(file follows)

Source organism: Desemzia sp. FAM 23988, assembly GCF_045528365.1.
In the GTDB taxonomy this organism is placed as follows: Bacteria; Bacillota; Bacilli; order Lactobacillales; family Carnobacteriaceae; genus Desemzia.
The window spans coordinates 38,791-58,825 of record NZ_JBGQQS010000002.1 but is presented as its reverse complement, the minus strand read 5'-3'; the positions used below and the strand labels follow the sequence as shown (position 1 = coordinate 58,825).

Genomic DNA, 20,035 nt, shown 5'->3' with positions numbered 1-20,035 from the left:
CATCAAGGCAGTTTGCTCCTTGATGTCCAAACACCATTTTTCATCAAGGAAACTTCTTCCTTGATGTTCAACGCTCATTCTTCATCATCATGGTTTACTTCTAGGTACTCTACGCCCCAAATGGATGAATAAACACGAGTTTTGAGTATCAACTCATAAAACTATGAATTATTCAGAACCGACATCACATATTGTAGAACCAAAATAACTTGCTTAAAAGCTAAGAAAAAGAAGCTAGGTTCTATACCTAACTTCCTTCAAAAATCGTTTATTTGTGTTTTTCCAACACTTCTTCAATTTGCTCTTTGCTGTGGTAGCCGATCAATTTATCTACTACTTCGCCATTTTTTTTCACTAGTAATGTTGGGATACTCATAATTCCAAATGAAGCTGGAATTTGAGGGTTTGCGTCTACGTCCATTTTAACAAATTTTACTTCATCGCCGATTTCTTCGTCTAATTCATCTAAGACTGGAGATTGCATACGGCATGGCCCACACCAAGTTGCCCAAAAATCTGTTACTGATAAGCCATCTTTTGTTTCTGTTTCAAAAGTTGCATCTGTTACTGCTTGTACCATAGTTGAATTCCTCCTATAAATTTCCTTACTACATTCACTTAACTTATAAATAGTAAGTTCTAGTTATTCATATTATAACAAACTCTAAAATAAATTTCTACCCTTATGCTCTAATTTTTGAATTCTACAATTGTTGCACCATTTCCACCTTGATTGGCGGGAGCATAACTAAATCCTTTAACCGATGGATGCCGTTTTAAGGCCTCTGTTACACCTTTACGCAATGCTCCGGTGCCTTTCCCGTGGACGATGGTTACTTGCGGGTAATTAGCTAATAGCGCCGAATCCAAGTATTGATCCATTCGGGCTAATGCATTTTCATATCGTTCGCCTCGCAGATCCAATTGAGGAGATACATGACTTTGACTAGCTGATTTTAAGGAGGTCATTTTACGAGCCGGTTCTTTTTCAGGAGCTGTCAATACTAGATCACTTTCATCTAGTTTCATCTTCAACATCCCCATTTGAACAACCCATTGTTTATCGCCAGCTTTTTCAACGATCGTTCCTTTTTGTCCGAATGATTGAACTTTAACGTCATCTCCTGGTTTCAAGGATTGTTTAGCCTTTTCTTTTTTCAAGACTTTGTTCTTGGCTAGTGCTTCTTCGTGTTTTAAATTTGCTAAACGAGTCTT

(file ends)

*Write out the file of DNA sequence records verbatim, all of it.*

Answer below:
Source organism: Desemzia sp. FAM 23988, assembly GCF_045528365.1.
In the GTDB taxonomy this organism is placed as follows: Bacteria; Bacillota; Bacilli; order Lactobacillales; family Carnobacteriaceae; genus Desemzia.
The window spans coordinates 38,791-58,825 of record NZ_JBGQQS010000002.1 but is presented as its reverse complement, the minus strand read 5'-3'; the positions used below and the strand labels follow the sequence as shown (position 1 = coordinate 58,825).

Genomic DNA, 20,035 nt, shown 5'->3' with positions numbered 1-20,035 from the left:
CATCAAGGCAGTTTGCTCCTTGATGTCCAAACACCATTTTTCATCAAGGAAACTTCTTCCTTGATGTTCAACGCTCATTCTTCATCATCATGGTTTACTTCTAGGTACTCTACGCCCCAAATGGATGAATAAACACGAGTTTTGAGTATCAACTCATAAAACTATGAATTATTCAGAACCGACATCACATATTGTAGAACCAAAATAACTTGCTTAAAAGCTAAGAAAAAGAAGCTAGGTTCTATACCTAACTTCCTTCAAAAATCGTTTATTTGTGTTTTTCCAACACTTCTTCAATTTGCTCTTTGCTGTGGTAGCCGATCAATTTATCTACTACTTCGCCATTTTTTTTCACTAGTAATGTTGGGATACTCATAATTCCAAATGAAGCTGGAATTTGAGGGTTTGCGTCTACGTCCATTTTAACAAATTTTACTTCATCGCCGATTTCTTCGTCTAATTCATCTAAGACTGGAGATTGCATACGGCATGGCCCACACCAAGTTGCCCAAAAATCTGTTACTGATAAGCCATCTTTTGTTTCTGTTTCAAAAGTTGCATCTGTTACTGCTTGTACCATAGTTGAATTCCTCCTATAAATTTCCTTACTACATTCACTTAACTTATAAATAGTAAGTTCTAGTTATTCATATTATAACAAACTCTAAAATAAATTTCTACCCTTATGCTCTAATTTTTGAATTCTACAATTGTTGCACCATTTCCACCTTGATTGGCGGGAGCATAACTAAATCCTTTAACCGATGGATGCCGTTTTAAGGCCTCTGTTACACCTTTACGCAATGCTCCGGTGCCTTTCCCGTGGACGATGGTTACTTGCGGGTAATTAGCTAATAGCGCCGAATCCAAGTATTGATCCATTCGGGCTAATGCATTTTCATATCGTTCGCCTCGCAGATCCAATTGAGGAGATACATGACTTTGACTAGCTGATTTTAAGGAGGTCATTTTACGAGCCGGTTCTTTTTCAGGAGCTGTCAATACTAGATCACTTTCATCTAGTTTCATCTTCAACATCCCCATTTGAACAACCCATTGTTTATCGCCAGCTTTTTCAACGATCGTTCCTTTTTGTCCGAATGATTGAACTTTAACGTCATCTCCTGGTTTCAAGGATTGTTTAGCCTTTTCTTTTTTCAAGACTTTGTTCTTGGCTAGTGCTTCTTCGTGTTTTAAATTTGCTAAACGAGTCTT